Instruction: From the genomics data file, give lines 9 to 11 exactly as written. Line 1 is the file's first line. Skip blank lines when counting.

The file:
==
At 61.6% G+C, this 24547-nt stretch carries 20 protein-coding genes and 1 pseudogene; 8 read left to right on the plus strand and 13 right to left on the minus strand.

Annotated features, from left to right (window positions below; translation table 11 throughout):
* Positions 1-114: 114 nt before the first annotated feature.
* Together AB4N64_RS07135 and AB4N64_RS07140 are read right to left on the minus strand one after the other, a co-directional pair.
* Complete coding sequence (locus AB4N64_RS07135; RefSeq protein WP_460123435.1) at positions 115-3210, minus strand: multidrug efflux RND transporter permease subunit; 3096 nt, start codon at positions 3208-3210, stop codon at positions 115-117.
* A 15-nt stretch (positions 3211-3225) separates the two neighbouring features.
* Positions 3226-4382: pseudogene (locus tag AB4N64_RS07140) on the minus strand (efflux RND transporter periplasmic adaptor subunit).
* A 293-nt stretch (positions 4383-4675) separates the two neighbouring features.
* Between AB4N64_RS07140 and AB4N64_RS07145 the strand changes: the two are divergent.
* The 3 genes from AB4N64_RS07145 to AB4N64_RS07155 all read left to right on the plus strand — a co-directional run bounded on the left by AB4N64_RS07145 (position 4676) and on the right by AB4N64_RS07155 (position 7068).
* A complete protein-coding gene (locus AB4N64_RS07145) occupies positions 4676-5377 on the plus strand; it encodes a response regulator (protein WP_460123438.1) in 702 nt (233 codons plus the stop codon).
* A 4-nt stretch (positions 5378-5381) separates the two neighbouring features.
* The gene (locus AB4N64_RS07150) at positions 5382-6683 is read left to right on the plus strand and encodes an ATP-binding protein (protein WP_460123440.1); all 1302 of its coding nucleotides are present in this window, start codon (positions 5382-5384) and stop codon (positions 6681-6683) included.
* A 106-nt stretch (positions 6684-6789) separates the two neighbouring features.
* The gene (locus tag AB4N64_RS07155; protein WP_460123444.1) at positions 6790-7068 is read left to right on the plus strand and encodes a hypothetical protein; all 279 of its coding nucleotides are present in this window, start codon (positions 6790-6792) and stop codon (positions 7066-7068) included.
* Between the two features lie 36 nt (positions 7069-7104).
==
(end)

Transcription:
* Between AB4N64_RS07140 and AB4N64_RS07145 the strand changes: the two are divergent.
* The 3 genes from AB4N64_RS07145 to AB4N64_RS07155 all read left to right on the plus strand — a co-directional run bounded on the left by AB4N64_RS07145 (position 4676) and on the right by AB4N64_RS07155 (position 7068).
* A complete protein-coding gene (locus AB4N64_RS07145) occupies positions 4676-5377 on the plus strand; it encodes a response regulator (protein WP_460123438.1) in 702 nt (233 codons plus the stop codon).